Emergency Preparedness

Thank you for taking this very important step in your personal preparedness. Information contained on this page will provide information to help you prepare an emergency preparedness kit, develop a disaster plan, learn more about terrorist threats and provide other helpful links to disaster preparedness websites. By taking these few, simple steps we can become partners in emergency preparedness.

Emergency supply kits can be used during severe storms, electrical outages, evacuations, or threats of bioterrorism. Everyone needs to take steps now to be prepared for an emergency situation. Consider making two kits - one to shelter in place, the other to take if you have to get away. The second kit could be a smaller version of the first kit and packed in a backpack or duffle bag.

Your Emergency Preparedness Kit should have enough provisions for at least three days.

Essential items you will need:

  • Water - approximately one gallon of water per person per day
  • Food - canned and dried foods (remember manual can opener and eating utensils)
  • Clothing - appropriate for the season; include footwear and rain gear.
  • Bedding - blankets and sleeping bags
  • Emergency supplies - first aid kit, flashlight, extra batteries, battery-powered radio, wrench/pliers (to turn off utilities), moist towelettes, plastic sheeting and duct tape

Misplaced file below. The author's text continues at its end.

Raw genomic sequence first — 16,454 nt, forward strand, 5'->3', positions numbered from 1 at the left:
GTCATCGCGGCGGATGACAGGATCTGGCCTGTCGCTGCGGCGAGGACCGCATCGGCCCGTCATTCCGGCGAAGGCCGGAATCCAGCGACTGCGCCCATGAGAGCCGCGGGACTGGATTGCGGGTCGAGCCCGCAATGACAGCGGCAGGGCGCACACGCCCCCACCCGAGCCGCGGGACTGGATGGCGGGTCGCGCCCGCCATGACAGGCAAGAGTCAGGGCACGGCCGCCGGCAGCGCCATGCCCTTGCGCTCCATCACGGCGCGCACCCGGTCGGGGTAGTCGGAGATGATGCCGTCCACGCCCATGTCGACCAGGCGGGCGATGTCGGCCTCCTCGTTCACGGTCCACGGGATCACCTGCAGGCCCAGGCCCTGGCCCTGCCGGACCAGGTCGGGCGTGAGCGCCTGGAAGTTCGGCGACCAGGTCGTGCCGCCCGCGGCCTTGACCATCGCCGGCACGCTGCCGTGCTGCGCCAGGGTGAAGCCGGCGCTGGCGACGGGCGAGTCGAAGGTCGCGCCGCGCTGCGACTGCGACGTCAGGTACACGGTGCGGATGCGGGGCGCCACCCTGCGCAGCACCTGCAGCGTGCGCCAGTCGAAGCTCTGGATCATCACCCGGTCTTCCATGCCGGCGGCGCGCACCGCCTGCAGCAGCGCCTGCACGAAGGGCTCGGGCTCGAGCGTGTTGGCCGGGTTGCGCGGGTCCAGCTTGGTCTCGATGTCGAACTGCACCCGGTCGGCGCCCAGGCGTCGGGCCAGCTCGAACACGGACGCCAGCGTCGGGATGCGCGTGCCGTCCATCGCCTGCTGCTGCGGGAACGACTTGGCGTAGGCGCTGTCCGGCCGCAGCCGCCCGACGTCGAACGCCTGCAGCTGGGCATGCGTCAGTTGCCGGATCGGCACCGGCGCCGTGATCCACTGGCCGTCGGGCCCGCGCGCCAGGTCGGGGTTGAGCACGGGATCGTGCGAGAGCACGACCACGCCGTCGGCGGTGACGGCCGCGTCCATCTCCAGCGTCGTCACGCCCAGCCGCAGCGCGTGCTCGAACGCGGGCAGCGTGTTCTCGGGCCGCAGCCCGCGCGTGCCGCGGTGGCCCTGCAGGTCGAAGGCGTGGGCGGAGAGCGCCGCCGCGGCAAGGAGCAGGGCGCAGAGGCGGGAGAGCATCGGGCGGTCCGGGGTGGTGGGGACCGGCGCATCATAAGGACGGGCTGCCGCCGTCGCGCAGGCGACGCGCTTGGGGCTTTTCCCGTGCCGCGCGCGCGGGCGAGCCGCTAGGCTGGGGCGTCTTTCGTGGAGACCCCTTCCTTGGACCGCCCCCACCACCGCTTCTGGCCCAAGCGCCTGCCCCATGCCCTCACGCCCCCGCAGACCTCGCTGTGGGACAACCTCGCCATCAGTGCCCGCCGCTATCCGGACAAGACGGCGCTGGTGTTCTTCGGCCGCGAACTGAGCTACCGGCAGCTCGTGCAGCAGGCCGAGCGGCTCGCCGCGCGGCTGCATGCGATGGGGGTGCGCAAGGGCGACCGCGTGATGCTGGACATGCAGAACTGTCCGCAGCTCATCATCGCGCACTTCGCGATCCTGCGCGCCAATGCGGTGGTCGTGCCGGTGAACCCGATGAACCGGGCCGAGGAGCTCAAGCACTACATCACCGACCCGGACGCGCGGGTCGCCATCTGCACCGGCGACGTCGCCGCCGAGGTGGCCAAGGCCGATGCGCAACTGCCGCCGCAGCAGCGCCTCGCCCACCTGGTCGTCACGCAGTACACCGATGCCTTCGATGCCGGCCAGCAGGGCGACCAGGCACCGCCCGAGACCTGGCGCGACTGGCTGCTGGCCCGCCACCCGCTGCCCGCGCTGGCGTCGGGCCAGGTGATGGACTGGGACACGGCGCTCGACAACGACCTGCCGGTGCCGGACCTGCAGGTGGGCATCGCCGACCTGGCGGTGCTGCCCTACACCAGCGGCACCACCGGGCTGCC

• Family needs - prescription medications, infant formula and diapers, eyeglasses/contacts, entertainment, etc.
  • Family documents - insurance policies, birth certificates, bank account records, etc. (place in a portable waterproof container)
  • Pets - store extra food, water and supplies for your pet

Make a Plan

Plan for Appropriate Shelter

Identifying what type of emergency is present will assist in determining whether to stay or go. Emergency information is commonly broadcast via radio and television. You should understand and plan for both possibilities.

Sheltering in Place

Staying put is also known as sheltering in place. In certain circumstances, you may be asked to shelter in place and seal the room you are in from potentially contaminated outside air. When notified to do so, or if you suspect that the outside air is contaminated, you should immediately bring your family and pets inside. Remember to:

  • Close windows, air vents and fireplace dampers
  • Lock doors
  • Turn off fans and/or air conditioning/heating systems

If possible choose an interior room with few windows and doors. To seal a room use plastic sheeting or plastic garbage bags with duct tape to seal windows, doors and air vents. This is a temporary protective measure to create a barrier between you and potentially contaminated air outside. It is strongly recommended that you measure, precut, and label your sheeting so as not to waste time during an actual emergency. Remember to take your emergency supply kit.